The refusal of the All Progressives Congress Presidential Campaign Organization (APCPCO), including the party leadership and APC supporters, to participate in the NEDG-organised presidential debates is not only a legitimate but also a politically astute move, it is also however below the standard of what the country needs today.
The decision to say no to this practically PDP government sponsored debate is legitimate not only because it will be foolhardy for the presidential flag bearer of the APC, General Mohammadu Buhari, to walk into a cesspit of destruction. The assemblage that makes up the Nigeria Election Debate Group (NEDG) is managed by a group of clearly biased and unrepentant defenders of power against the people and common democratic sense.
General Mohammadu Buhari’s Presidential Campaign Organization has a legitimate right to say no to this debate also because, fortunately for them and unfortunately for Nigeria, the incumbent President Dr. Goodluck Jonathan and his own team have set a precedence for the right to say no to debates. Let us remember that in 2011 President Goodluck Jonathan shunned what later turned out to be probably one of the best presidential debates ever held in Nigeria to participate in what turned out to be a Jonathan vs Jonathan show: probably the worst presidential outing in Nigeria.
A journalist moderated the presidential debate that was shunned by President Goodluck Jonathan in 2011, and so far nobody has reasonably accused her of being biased or incompetent in that outing.
The 2011 Jonathan vs Jonathan show was organized by this same NEDG that could not see how ridiculous it will be to have just a candidate debate himself, nor saw it essential to work tirelessly to create a forum for other candidates to meet the nation the same way the sitting president did. If nobody has ever told them, then it is time to say shame on you to NEDG. It is time we also tell this NEDG, and similar bodies like the NTA, that after these elections they should be radically reformed or completely disbanded as they have shown to be a failure and a disgrace to their profession and an assault on democracy, fair paly, credibility and civics.
Saying no to the presidential debate is an astute political move as any observer will tell you President Jonathan is lagging behind in every straw and scientific poll. So from the point of view of Buhar’s team it is clearly and simply not advantageous to debate as sharing a stage with the President, to face voters will simply give the latter a chance to reach an audience that will not listen to him these days. The obsession with which the Jonathan team has been clamoring the debate is a very strong indication that they (the Jonathan team) need the debate more than the Buhari team. Interestingly, neither President Jonathan nor his team bothered to clamor for a debate during the 2011 elections when they felt they were wining.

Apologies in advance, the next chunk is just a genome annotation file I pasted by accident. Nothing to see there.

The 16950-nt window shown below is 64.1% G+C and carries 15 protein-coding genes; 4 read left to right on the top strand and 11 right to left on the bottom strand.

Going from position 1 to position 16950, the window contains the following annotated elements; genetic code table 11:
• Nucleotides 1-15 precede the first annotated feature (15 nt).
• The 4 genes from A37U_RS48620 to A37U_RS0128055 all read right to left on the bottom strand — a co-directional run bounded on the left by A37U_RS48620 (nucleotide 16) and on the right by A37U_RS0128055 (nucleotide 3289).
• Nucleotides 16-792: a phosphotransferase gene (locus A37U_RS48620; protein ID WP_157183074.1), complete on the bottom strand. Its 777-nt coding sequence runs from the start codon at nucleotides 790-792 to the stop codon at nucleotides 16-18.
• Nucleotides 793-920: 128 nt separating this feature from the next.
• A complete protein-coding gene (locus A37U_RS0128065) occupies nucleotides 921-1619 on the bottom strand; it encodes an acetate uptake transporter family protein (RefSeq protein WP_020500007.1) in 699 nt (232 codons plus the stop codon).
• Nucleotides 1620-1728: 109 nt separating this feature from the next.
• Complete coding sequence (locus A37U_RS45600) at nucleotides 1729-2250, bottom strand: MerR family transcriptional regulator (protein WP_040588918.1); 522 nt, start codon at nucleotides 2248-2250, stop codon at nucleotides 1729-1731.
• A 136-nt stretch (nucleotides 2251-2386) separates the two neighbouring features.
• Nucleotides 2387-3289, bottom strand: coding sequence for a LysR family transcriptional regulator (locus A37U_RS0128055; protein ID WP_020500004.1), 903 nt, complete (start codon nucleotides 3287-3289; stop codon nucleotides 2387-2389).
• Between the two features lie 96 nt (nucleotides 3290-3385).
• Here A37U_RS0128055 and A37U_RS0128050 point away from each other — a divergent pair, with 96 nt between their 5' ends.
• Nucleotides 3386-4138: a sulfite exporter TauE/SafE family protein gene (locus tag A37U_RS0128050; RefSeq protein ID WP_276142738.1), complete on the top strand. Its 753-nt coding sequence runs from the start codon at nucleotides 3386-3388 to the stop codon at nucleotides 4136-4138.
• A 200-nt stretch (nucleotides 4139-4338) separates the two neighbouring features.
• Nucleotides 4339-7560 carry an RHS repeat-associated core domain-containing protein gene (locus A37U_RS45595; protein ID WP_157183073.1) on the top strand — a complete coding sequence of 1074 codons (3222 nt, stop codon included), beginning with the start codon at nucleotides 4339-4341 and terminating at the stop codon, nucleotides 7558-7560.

Legitimate and astute partisan calculations are however not always to the benefit of the commonwealth. Given that most people, the APC politicians and voters above others, believe that the country is in dire shape and needs a lot of reconstruction, the most statesmanlike thing for the Buhari’s campaign to do will be to go beyond their comfort zone and partisan interest to work with the civil society to create a forum for healthy and credible presidential debate.
To truly change and mend things in this country and for the benefit of voters, democracy and indeed posterity, the campaign needs to show that regardless of their partisan interest and advantage they understand that debates constitute both a symbolic and practical fundamental parts of any election. It is the only chance where voters get to place candidates and their ideas side by side in order to make an informed choice. Debates are also a symbolic democratic ritual that shows candidates have respect for and are accountable to voters.
There are ways to do this, and the only “no” on the table should be no to this Nigeria Election Debate Group as it stands today. President Jonathan’s team has said President Jonathan will debate General Buhari any time, anywhere, and with any moderator. That is a tempting offer, but no thanks, the Buhari’s campaign should show they are bigger than that and simply push for pluralism and professionalism.
Pluralism can take the shape of asking for more than one debate so that we can actually see the candidates dedicate say one hour at a time or even less on only important issues such as security, infrastructure, health, education, education, economy and of course corruption.
Pluralism can also take the shape of some the candidates’ closest allies take the podium to face each other. What a joy it will be to see Dame Patience Jonathan debate Mrs Aisha Buhari!
The Buhari team could also propose a panel of four made up of two professionals proposed by the two main presidential campaign organizations. These professionals will have their names and professionalism at stake and the world will know and remember their performance.
Of course we can still simply insist on track record and simply nominate Kadaira Ahmed who has done it will in the past.